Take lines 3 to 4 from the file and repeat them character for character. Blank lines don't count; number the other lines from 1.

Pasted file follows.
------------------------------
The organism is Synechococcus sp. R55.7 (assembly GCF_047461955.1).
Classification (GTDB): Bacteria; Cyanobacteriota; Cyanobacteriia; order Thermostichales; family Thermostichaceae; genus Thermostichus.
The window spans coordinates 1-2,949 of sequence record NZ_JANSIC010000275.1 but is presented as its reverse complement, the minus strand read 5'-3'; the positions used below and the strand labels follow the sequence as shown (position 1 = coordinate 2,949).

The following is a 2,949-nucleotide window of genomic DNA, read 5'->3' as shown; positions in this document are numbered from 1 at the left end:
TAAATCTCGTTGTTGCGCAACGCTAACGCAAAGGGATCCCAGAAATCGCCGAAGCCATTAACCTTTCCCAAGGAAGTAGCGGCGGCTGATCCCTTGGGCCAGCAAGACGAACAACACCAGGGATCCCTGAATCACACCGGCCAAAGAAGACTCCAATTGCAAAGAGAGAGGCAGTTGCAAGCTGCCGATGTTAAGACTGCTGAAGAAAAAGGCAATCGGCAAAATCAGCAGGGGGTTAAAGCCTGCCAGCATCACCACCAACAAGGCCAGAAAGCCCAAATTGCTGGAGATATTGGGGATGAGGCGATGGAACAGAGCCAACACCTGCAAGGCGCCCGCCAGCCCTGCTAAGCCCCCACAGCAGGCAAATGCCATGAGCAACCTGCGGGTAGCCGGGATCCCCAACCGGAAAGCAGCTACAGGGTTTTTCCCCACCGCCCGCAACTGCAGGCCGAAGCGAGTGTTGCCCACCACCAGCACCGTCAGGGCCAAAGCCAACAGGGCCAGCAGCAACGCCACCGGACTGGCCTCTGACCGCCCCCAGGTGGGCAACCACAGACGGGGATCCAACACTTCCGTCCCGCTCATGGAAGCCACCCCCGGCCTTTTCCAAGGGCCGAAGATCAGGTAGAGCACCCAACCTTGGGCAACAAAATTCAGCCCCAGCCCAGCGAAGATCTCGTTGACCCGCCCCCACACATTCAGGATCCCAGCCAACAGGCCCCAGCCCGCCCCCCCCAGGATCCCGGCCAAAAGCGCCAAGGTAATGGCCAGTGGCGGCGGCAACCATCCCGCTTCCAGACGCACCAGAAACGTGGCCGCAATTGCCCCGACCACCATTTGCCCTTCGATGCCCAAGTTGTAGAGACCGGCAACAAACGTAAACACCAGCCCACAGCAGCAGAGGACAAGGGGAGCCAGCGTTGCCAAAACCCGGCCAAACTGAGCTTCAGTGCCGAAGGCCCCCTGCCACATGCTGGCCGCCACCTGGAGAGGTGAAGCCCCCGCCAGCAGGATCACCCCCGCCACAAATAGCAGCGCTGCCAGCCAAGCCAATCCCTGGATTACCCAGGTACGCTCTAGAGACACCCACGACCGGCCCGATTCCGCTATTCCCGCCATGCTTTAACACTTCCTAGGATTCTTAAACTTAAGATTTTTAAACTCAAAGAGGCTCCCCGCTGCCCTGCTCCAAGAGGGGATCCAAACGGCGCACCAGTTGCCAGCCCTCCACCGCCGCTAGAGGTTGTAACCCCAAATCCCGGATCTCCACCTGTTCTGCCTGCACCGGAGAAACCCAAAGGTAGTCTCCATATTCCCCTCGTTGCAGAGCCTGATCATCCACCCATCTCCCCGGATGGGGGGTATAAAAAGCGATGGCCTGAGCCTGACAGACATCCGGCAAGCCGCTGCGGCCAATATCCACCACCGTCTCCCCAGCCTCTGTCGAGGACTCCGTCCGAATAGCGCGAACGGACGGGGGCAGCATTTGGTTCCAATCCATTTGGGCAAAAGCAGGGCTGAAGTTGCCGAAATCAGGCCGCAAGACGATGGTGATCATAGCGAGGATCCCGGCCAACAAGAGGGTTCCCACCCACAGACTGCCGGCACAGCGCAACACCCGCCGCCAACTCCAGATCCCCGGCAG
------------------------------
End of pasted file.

The window spans coordinates 1-2,949 of sequence record NZ_JANSIC010000275.1 but is presented as its reverse complement, the minus strand read 5'-3'; the positions used below and the strand labels follow the sequence as shown (position 1 = coordinate 2,949).

The following is a 2,949-nucleotide window of genomic DNA, read 5'->3' as shown; positions in this document are numbered from 1 at the left end: